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Services like : http://www.wbwip.com/wbw/emailencoder.html encodes email to ASCII. Is it totally safe? Can spammers copy this code and decode it?

They can decode it, so how is it safest to show your email on the website? Probably by putting it in the image?

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As a rule of thumb, whatever you encode with an algorithm that a human being can then decode easily, another algorithm can decode just as easily. It even says on the bottom of the linked page that it's not secure. –  biziclop Aug 31 '12 at 20:25
It is just html entities by the looks of it so yes, try base64 encoding. –  Sammaye Aug 31 '12 at 20:25
Yes, of course they can. The question is what's the likelihood of them doing it? Any encoding, including BASE64, BTW @Sammaye –  Icarus Aug 31 '12 at 20:26
@Icarus 95% probably –  Sammaye Aug 31 '12 at 20:26
@Icarus Base64 was just a starting point, its still better than html entities. –  Sammaye Aug 31 '12 at 20:27

7 Answers 7

up vote 2 down vote accepted

No, it is not safe at all. You are still exposing your email address on the page. Some dumb spiders will end confused, but those which are up to date will definitely be able to "decode" these entities quickly. The only solution is to... not expose email address at all. If you use contact form with recipients to be chosen by users, use IDs and dereference it in your code. If you need to show email - show image, but if anyone would like to have you address in their spam DB, then he can always put it by hand there.

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Short answer - no, it is not fully secure as it can easily be decoded by anyone.

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Anyone could easily decode this using an ASCII table, like so: http://www.asciitable.com/

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A clever spam bot can trivially read the "hidden" address.

What you should do instead, is have something like (for john.doe@gmail.com):

john (dot) doe (at) gmail (dot) com

One could still construct a bot to counter this, but it would be impractical as this technique isn't very common.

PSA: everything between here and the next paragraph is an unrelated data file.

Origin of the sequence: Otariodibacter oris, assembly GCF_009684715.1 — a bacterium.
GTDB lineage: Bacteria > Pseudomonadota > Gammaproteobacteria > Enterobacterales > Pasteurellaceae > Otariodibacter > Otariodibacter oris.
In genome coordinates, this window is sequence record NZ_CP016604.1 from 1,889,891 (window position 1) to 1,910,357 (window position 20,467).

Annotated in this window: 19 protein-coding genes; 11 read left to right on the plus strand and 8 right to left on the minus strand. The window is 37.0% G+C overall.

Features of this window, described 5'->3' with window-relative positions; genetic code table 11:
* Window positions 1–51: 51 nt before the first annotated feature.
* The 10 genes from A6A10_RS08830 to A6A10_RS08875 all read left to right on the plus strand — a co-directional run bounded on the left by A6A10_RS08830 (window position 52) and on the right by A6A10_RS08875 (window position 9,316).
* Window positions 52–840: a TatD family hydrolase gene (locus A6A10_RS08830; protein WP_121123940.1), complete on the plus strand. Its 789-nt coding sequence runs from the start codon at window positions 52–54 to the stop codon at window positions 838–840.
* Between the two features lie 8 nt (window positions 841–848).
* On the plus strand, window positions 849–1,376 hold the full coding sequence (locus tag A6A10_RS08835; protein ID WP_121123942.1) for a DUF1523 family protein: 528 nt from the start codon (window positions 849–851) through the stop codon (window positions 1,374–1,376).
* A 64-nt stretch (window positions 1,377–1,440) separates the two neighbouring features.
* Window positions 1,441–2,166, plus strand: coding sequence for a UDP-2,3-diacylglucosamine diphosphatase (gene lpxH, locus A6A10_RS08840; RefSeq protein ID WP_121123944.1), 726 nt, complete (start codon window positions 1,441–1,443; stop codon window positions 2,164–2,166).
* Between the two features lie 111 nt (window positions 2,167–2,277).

Truth be told, there's no 100% way of hidhing your email. Even images have OCRs, and in the worst case, a persistent human can always manually type your address and add it to his to-spam list.

If you want your users to contact you, the best way would be to make a form, and have the server to process the request and send you an email. This way, your address is not exposed to anyone.

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@arasmussen: Like I said, I could easily make a bot to counter this, but this not being a very common technique, not many existing bots will figure it out :) –  Second Rikudo Aug 31 '12 at 20:27
I've seen it used everywhere. –  biziclop Aug 31 '12 at 20:27

The best solution is not to show the email address at all. If you want your users to be able to send emails to each other, write a dedicated UI where they can type the message in and send the email directly from your server. But make sure that the UI itself is secured with login/pass too, otherwise you're back to square one.

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That method would be safe against some - but not all spiders. If even one got through, you could be introducing the user to thousands of emails of spam. I guess it's up to you whether it's worth the risk, but I definitely wouldn't.

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Sure, this form of email encoding is very weak in terms of security, in fact, it is not design for security purposes at all. It's encoding, not encrypting.

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